Adding USB-C to your Carrier Board Design - Part 2
This is part 2 of our 2-part blog post series. In part 1, you learned about USB-C pins, the configuration channel, and power distribution.
Let's continue by analyzing real-world examples using what you've learned, and then we'll wrap it up by analyzing the data signals on USB-C.
Before jumping into it, let's quickly recap the resistors setup and what are the possible detected states by the DFP Device (host) while monitoring the CC pins with different resistors connected:
|Rp||Rp||Another DFP / No action||N/A|
|Open||Ra||Powered cable without Sink attached||Normal|
|Rd||Ra||Powered cable with Sink, VPA* or VPD**||Normal|
|Rd||Rd||Debug Accessory Mode Attached||N/A|
|Ra||Ra||Audio Adapter Accessory Mode Attached||N/A|
|*VPA - Vconn-Powered Accessory|
|**VPD - Vconn-Powered USB Device|
Now, you can benefit from checking a real working example - a dual-role USB-C port that is able to source power for an attached device.
This section is taken from the Verdin Development Board and uses a chip TUSB321 for dealing with the configuration channel and a power-switching chip in the VBUS. The CC-connected chip detects the orientation of the cable and the presence of a sink device (see the table above). Then, it communicates the detected state to the Verdin module, which controls the power-switching chip. Depending on the strapping, the TUSB321 can announce different maximum output current levels (0.5/0.9A, 1.5A, and 3A). The current limit of the power-switching chip (IC4) needs to be adjusted accordingly.
Within the TUSB321, you can see the CC pins switch to the pull-down resistor and a configurable resistance for the pull-up resistance. This arrangement enables your device to be used with UFP, DFP, and DRP configurations - set up by the PORT pin - and can be configured to announce its power delivery capacity - set up by the CURRENT_MODE pin. Since the TUSB321 only uses pull-up resistors for announcing the port's power capability, it can only announce 5V and 3A maximum (15W). For higher voltages, a configuration chip for advanced power delivery would be required.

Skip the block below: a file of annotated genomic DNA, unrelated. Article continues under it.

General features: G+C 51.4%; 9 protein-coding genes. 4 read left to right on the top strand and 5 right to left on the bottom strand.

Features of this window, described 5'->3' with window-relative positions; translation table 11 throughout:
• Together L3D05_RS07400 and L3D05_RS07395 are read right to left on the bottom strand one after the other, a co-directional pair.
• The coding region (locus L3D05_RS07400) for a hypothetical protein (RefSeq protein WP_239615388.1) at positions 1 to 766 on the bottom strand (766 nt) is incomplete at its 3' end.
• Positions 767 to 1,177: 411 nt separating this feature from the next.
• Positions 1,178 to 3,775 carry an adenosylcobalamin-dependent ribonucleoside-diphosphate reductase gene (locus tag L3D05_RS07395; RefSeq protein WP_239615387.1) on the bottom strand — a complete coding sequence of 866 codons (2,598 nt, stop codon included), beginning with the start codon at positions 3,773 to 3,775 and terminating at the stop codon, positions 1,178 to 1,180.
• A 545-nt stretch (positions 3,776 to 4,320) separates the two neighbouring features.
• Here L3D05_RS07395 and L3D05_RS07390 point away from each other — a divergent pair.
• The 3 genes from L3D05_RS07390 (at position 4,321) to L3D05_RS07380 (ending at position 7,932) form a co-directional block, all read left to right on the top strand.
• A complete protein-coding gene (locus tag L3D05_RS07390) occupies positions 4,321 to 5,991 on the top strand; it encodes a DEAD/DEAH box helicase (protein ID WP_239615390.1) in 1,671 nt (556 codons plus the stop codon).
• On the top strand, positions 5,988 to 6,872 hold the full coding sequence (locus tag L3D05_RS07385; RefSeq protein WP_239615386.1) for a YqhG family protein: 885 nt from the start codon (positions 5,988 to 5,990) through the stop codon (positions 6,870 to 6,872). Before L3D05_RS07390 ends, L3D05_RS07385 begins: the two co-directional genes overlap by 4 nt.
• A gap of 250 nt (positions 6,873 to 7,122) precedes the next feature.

You will also find it helpful to have a look at a power sink device example.
This section is used on our Dahlia board, which has a chip (IC23) capable of doing bus communication. Therefore, this solution can negotiate for power profiles with higher voltages than 5V and currents higher than 3A. The chip connected to the CC pins has a built-in EPROM holding three profiles. This information is communicated via the CC bus and is used by the source device that responds with the available matching profile. When both devices agree on a mutually available profile, the VBUS is switched, and the device can start consuming power from the bus.
The schematics also feature an optional battery charger IC detector. This IC22 can detect the presence of a legacy wall power supply by checking whether the D+ and D- data signals are shorted together. If either the USB Power Delivery negotiation was successful (IC23) or a legacy USB Type-A battery charger is present (IC22), the bus power is enabled (IC20), and the board can start booting the module. If neither a battery charger nor a USB-C power delivery port is detected, the system will not start, as it is not allowed to draw more than 5V/100mA from the port.
The USB-C is notable for having significantly more data signal pins than the previous connector generations.
- Two lanes of Super-Speed signals - TX and RX pairs.
- Symmetrical pair of D+ and D- (redundant on the device sides only).
- Two Sideband Use (SBU) pins for special functions in alternate modes.
The USB 2.0 D+/D- pins are available rotation-symmetrically on the receptacle. That means there is no need to identify the orientation of the plugged cable and for a multiplexer for switching the signals.
To take advantage of the Super-Speed signal capabilities in USB-C, a multiplexer must be used along with the proper cable orientation detection using the CC pins - as explained in the first Blog - so the multiplexer can be controlled properly. This is needed to ensure that you are using the correct lane when using a dual or single-lane configuration.
Let's check real-world examples of how it all ties up together;
The simplest configuration to use the USB-C is as an upstream-facing High-Speed port device.